Starry-Eyed Love by Helena Hunting _ Book Review

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Charming, hilarious, and emotional, Starry-Eyed Love is Helena Hunting at her very best!

Having just broken up with her boyfriend, London Spark is not in the mood to be hit on. Especially not when she’s out celebrating her single status with her sisters. So when a very attractive man pays for their drinks and then slips her his number, she passes it right back to him with a ‘thanks, but no thanks’. As the business administrator for their family’s event hotel, the Spark House, London has more important things to worry about, like bringing in new clientele.

As luck would have it, a multi-million-dollar company calls a few months later asking for a meeting to discuss a potential partnership, and London is eager to prove to her sisters, and herself, that she can land this deal. Just when she thinks she has nailed her presentation, the company’s CEO, Jackson Holt, walks in and inserts himself into the meeting. Not only that, but he also happens to be the same guy she turned down at the bar a few months ago.

As they begin to spend more time together, their working relationship blossoms into something more. It isn’t until their professional entanglements are finally over, that London and Jackson are finally ready to take the next step in their relationship. But between Jackson’s secretive past and London’s struggle with her sisters, London must question where she really stands – not just with Jackson, but with the Spark House, too.
 

[I received a digital arc for an honest review]

Starry-Eyed Love 
is the second standalone in the Spark House series by Helena Hunting. This one follows middle sister Landon, who up till now hasn’t had the best luck when it comes to relationships, they always lack that extra something special.

The book starts with Landon turning down a gorgeous guy who asks her out on a date because she has just got out of her relationship. Fast-forward 2 months later, and she’s in a business meeting hoping to score a very important partnership for the Spark House. Jackson, the owner of this multi-billion dollar company also happens to be the man she turned down at the bar. While there’s definitely a connection, they now have a working relationship and Jackson is determined to keep things between them nothing more than professional. When their time working together is completed they can finally act on their connection but will omissions of their past and personal fears ruin things just as they begin.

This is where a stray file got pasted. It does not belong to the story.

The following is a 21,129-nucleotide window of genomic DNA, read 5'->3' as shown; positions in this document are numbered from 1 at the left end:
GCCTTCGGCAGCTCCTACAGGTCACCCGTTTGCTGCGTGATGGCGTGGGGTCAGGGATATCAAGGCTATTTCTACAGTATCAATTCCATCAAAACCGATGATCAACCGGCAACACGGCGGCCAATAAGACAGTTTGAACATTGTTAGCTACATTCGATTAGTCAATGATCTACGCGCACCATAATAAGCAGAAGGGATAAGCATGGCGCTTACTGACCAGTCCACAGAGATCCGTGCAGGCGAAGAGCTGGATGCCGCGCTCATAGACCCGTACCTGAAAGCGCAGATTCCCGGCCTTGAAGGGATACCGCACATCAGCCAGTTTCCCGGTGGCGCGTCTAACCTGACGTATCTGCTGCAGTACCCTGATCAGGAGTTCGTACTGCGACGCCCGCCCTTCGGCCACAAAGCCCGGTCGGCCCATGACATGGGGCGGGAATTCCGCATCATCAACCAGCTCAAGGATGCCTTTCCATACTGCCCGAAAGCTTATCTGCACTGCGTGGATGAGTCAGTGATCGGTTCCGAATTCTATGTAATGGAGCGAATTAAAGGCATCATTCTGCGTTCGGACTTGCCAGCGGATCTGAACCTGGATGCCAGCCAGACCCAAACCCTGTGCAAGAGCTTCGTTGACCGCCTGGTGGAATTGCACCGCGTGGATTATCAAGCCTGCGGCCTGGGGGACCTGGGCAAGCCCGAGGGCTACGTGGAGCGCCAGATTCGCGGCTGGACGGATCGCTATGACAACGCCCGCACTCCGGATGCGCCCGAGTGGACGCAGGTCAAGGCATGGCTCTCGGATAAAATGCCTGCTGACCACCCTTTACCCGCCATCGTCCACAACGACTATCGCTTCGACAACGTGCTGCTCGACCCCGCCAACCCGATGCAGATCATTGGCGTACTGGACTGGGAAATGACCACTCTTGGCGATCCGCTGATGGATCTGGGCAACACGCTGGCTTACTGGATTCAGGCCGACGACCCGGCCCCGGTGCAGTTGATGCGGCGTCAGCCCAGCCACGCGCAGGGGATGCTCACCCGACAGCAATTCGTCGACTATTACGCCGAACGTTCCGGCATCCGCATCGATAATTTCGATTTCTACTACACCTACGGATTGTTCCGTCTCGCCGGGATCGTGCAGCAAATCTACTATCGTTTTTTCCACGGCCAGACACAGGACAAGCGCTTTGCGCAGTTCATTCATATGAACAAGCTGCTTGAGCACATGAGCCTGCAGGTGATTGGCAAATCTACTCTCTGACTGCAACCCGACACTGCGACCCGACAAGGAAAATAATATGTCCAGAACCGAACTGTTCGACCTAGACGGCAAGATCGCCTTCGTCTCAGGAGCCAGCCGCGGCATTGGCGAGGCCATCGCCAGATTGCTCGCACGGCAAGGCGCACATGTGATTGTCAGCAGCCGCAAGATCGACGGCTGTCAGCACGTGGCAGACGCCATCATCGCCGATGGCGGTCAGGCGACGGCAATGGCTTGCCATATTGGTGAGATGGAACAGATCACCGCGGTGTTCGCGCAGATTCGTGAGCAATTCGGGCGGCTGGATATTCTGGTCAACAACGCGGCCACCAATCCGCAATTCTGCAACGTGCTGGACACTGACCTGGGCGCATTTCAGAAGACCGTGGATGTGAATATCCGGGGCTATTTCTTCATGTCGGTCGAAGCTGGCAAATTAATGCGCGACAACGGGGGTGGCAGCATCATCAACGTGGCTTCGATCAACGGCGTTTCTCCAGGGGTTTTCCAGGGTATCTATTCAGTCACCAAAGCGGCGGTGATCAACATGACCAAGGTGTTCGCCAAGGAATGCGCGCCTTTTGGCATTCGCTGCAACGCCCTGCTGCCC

I’d forgotten what it was like to authentically enjoy spending time with someone who wasn’t one of my sisters. It feels effortless, natural. Which makes the fact that we’re stuck in the business associate friend zone that much crappier.

Honestly, I went into this book not expecting much and that’s because of how much I disliked the first book in the series. I really liked Landon, she is sweet, loyal and a tiny bit of a pushover when it comes to her sisters. Her anxiety , especially over making phone calls, was 100% relatable and she is just overall endearing. Then we have Jackson who I’ll be honest at first I was impressed with the cheesiness, the pickup lines he laid on her in the beginning of the book are cringe worthy, but he redeemed himself. They form a bittersweet bond over the fact they both lost their parents young and were both greatly affected by it. He was attentive and charming, and while he definitely enjoyed all the advantages that came with his wealth, like getting things at his beck and call and flying on private jets, he balanced it with his genuine caring personality.

“There’s nothing ordinary about you, London.”

The majority of the book is spent with Landon and Jackson having a business relationship that leans heavily towards an actual friendship because Jackson is very strict about not crossing the line into being inappropriate. Because of this though, he tends to be hot and cold with Landon and instead of communicating ,ends up leaving her dizzy. When their working relationship finally ends they do get intimate fast, but every encounter is quite low steam in description.


And I realize that this is the spark I’ve been missing all along. And now that I’ve found it, I want to nurture it and turn it into a flame that will never extinguish.

I would have to say my only real complaints are the lack of yearning between them, on top of waiting till 60 percent for that first kiss. It didn’t feel like a slow burn because I wasn’t given pining, half the time Landon couldn’t tell if he actually wanted to be in an intimate relationship with her or not. The second complaint is the sister from the first book , Avery , is the worst ,she’s selfish and I dislike her very much and every time she was on page I wanted to smack her and it just reminded me of the horrible time I had reading her book. #sorrynotsorry

In the end, Starry-Eyed Love by Helena Hunting was an enjoyable contemporary romance filled with Google doc messages, charcuterie boards, origami stars, connection and happily ever afters. After this one, I’m actually looking forward to the final sister’s book.

P.s. I quite enjoyed the cameos of a few characters from her Shaking Up series 🙂

—-Written by Amanda—

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